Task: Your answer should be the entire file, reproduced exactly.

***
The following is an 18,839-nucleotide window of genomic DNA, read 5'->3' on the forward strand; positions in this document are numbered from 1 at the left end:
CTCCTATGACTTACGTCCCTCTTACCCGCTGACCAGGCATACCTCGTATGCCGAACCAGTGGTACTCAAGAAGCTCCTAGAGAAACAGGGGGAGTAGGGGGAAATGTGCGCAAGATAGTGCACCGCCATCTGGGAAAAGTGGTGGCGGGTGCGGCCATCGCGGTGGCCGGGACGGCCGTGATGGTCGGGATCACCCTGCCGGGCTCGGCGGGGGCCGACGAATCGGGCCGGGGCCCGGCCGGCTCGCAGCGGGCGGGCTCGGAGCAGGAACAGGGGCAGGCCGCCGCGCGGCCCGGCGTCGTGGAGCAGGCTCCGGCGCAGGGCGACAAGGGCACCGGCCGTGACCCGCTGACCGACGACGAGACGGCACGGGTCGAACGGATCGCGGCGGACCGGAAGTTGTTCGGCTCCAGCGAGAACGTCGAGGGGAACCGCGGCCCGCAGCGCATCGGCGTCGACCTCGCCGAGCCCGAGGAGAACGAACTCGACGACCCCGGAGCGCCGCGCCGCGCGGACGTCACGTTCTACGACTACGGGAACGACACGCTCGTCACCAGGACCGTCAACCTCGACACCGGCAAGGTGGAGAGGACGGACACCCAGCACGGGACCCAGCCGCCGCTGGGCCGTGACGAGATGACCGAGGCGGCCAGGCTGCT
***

The following is an 18,839-nucleotide window of genomic DNA, read 5'->3' on the forward strand; positions in this document are numbered from 1 at the left end:
CTCCTATGACTTACGTCCCTCTTACCCGCTGACCAGGCATACCTCGTATGCCGAACCAGTGGTACTCAAGAAGCTCCTAGAGAAACAGGGGGAGTAGGGGGAAATGTGCGCAAGATAGTGCACCGCCATCTGGGAAAAGTGGTGGCGGGTGCGGCCATCGCGGTGGCCGGGACGGCCGTGATGGTCGGGATCACCCTGCCGGGCTCGGCGGGGGCCGACGAATCGGGCCGGGGCCCGGCCGGCTCGCAGCGGGCGGGCTCGGAGCAGGAACAGGGGCAGGCCGCCGCGCGGCCCGGCGTCGTGGAGCAGGCTCCGGCGCAGGGCGACAAGGGCACCGGCCGTGACCCGCTGACCGACGACGAGACGGCACGGGTCGAACGGATCGCGGCGGACCGGAAGTTGTTCGGCTCCAGCGAGAACGTCGAGGGGAACCGCGGCCCGCAGCGCATCGGCGTCGACCTCGCCGAGCCCGAGGAGAACGAACTCGACGACCCCGGAGCGCCGCGCCGCGCGGACGTCACGTTCTACGACTACGGGAACGACACGCTCGTCACCAGGACCGTCAACCTCGACACCGGCAAGGTGGAGAGGACGGACACCCAGCACGGGACCCAGCCGCCGCTGGGCCGTGACGAGATGACCGAGGCGGCCAGGCTGCT